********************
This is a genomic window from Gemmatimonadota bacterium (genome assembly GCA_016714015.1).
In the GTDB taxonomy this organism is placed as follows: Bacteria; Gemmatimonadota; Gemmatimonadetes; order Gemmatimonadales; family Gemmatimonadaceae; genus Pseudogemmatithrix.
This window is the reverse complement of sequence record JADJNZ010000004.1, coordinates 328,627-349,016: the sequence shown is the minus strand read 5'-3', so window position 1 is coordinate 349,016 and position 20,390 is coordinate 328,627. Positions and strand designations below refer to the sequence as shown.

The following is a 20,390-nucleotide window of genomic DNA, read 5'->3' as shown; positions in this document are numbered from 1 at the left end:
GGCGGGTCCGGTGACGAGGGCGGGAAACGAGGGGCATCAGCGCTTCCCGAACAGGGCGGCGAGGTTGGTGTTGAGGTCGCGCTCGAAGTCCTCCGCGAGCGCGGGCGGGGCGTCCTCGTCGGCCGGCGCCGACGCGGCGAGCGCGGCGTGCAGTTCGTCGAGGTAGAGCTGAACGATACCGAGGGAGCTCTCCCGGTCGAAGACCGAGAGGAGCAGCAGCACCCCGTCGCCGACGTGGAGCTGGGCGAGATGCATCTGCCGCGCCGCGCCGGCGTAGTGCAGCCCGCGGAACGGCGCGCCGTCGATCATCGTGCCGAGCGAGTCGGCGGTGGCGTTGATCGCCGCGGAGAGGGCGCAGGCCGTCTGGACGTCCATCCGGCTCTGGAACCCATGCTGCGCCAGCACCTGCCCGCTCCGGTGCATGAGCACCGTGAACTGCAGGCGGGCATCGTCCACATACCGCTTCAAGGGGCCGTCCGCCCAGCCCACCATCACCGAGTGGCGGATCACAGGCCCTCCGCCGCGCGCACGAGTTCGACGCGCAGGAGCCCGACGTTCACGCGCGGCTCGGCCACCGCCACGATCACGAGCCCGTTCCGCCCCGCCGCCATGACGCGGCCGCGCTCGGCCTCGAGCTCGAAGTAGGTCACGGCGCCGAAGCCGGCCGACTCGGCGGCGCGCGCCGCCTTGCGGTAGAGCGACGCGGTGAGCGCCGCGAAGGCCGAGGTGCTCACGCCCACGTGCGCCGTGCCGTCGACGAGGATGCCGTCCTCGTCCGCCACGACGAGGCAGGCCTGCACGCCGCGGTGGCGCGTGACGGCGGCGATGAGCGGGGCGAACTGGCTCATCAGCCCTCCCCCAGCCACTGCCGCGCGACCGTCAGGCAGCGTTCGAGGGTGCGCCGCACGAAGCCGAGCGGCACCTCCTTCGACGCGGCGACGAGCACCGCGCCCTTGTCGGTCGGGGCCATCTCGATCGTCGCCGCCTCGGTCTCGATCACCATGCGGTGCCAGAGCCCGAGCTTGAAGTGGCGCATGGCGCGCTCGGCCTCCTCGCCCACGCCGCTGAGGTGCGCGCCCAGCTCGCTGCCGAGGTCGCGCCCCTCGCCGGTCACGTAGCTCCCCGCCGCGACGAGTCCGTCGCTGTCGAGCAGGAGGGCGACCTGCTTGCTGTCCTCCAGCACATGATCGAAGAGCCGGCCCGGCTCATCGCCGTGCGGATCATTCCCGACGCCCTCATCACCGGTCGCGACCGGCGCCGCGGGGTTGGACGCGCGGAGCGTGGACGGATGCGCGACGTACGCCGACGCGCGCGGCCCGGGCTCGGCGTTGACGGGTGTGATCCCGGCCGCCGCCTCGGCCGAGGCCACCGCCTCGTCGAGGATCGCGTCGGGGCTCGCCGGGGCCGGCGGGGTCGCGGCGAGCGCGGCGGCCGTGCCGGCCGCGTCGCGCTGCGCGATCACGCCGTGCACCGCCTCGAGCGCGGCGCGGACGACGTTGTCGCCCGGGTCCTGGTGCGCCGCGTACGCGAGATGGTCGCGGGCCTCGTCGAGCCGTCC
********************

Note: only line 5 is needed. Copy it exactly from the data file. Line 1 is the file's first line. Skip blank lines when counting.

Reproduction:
GGCGGGTCCGGTGACGAGGGCGGGAAACGAGGGGCATCAGCGCTTCCCGAACAGGGCGGCGAGGTTGGTGTTGAGGTCGCGCTCGAAGTCCTCCGCGAGCGCGGGCGGGGCGTCCTCGTCGGCCGGCGCCGACGCGGCGAGCGCGGCGTGCAGTTCGTCGAGGTAGAGCTGAACGATACCGAGGGAGCTCTCCCGGTCGAAGACCGAGAGGAGCAGCAGCACCCCGTCGCCGACGTGGAGCTGGGCGAGATGCATCTGCCGCGCCGCGCCGGCGTAGTGCAGCCCGCGGAACGGCGCGCCGTCGATCATCGTGCCGAGCGAGTCGGCGGTGGCGTTGATCGCCGCGGAGAGGGCGCAGGCCGTCTGGACGTCCATCCGGCTCTGGAACCCATGCTGCGCCAGCACCTGCCCGCTCCGGTGCATGAGCACCGTGAACTGCAGGCGGGCATCGTCCACATACCGCTTCAAGGGGCCGTCCGCCCAGCCCACCATCACCGAGTGGCGGATCACAGGCCCTCCGCCGCGCGCACGAGTTCGACGCGCAGGAGCCCGACGTTCACGCGCGGCTCGGCCACCGCCACGATCACGAGCCCGTTCCGCCCCGCCGCCATGACGCGGCCGCGCTCGGCCTCGAGCTCGAAGTAGGTCACGGCGCCGAAGCCGGCCGACTCGGCGGCGCGCGCCGCCTTGCGGTAGAGCGACGCGGTGAGCGCCGCGAAGGCCGAGGTGCTCACGCCCACGTGCGCCGTGCCGTCGACGAGGATGCCGTCCTCGTCCGCCACGACGAGGCAGGCCTGCACGCCGCGGTGGCGCGTGACGGCGGCGATGAGCGGGGCGAACTGGCTCATCAGCCCTCCCCCAGCCACTGCCGCGCGACCGTCAGGCAGCGTTCGAGGGTGCGCCGCACGAAGCCGAGCGGCACCTCCTTCGACGCGGCGACGAGCACCGCGCCCTTGTCGGTCGGGGCCATCTCGATCGTCGCCGCCTCGGTCTCGATCACCATGCGGTGCCAGAGCCCGAGCTTGAAGTGGCGCATGGCGCGCTCGGCCTCCTCGCCCACGCCGCTGAGGTGCGCGCCCAGCTCGCTGCCGAGGTCGCGCCCCTCGCCGGTCACGTAGCTCCCCGCCGCGACGAGTCCGTCGCTGTCGAGCAGGAGGGCGACCTGCTTGCTGTCCTCCAGCACATGATCGAAGAGCCGGCCCGGCTCATCGCCGTGCGGATCATTCCCGACGCCCTCATCACCGGTCGCGACCGGCGCCGCGGGGTTGGACGCGCGGAGCGTGGACGGATGCGCGACGTACGCCGACGCGCGCGGCCCGGGCTCGGCGTTGACGGGTGTGATCCCGGCCGCCGCCTCGGCCGAGGCCACCGCCTCGTCGAGGATCGCGTCGGGGCTCGCCGGGGCCGGCGGGGTCGCGGCGAGCGCGGCGGCCGTGCCGGCCGCGTCGCGCTGCGCGATCACGCCGTGCACCGCCTCGAGCGCGGCGCGGACGACGTTGTCGCCCGGGTCCTGGTGCGCCGCGTACGCGAGATGGTCGCGGGCCTCGTCGAGCCGTCC